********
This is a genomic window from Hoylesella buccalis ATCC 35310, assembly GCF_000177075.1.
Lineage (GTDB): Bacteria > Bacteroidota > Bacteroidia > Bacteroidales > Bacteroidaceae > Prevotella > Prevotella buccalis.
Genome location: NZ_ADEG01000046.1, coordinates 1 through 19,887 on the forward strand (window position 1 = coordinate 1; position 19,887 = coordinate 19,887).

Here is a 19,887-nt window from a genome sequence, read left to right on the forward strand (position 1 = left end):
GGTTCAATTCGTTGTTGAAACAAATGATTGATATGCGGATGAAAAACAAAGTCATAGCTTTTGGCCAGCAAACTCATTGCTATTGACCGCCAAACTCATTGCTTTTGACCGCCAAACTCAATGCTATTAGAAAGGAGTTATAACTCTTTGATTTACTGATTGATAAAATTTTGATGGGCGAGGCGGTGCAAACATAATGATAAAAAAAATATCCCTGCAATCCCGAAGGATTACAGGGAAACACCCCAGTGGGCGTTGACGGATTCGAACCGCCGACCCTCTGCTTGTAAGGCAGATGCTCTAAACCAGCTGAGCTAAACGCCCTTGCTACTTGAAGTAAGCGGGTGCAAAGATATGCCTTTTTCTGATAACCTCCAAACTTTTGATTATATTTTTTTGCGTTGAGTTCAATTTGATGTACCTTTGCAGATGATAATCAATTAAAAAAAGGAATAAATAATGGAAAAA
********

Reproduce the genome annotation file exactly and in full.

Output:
This is a genomic window from Hoylesella buccalis ATCC 35310, assembly GCF_000177075.1.
Lineage (GTDB): Bacteria > Bacteroidota > Bacteroidia > Bacteroidales > Bacteroidaceae > Prevotella > Prevotella buccalis.
Genome location: NZ_ADEG01000046.1, coordinates 1 through 19,887 on the forward strand (window position 1 = coordinate 1; position 19,887 = coordinate 19,887).

Here is a 19,887-nt window from a genome sequence, read left to right on the forward strand (position 1 = left end):
GGTTCAATTCGTTGTTGAAACAAATGATTGATATGCGGATGAAAAACAAAGTCATAGCTTTTGGCCAGCAAACTCATTGCTATTGACCGCCAAACTCATTGCTTTTGACCGCCAAACTCAATGCTATTAGAAAGGAGTTATAACTCTTTGATTTACTGATTGATAAAATTTTGATGGGCGAGGCGGTGCAAACATAATGATAAAAAAAATATCCCTGCAATCCCGAAGGATTACAGGGAAACACCCCAGTGGGCGTTGACGGATTCGAACCGCCGACCCTCTGCTTGTAAGGCAGATGCTCTAAACCAGCTGAGCTAAACGCCCTTGCTACTTGAAGTAAGCGGGTGCAAAGATATGCCTTTTTCTGATAACCTCCAAACTTTTGATTATATTTTTTTGCGTTGAGTTCAATTTGATGTACCTTTGCAGATGATAATCAATTAAAAAAAGGAATAAATAATGGAAAAA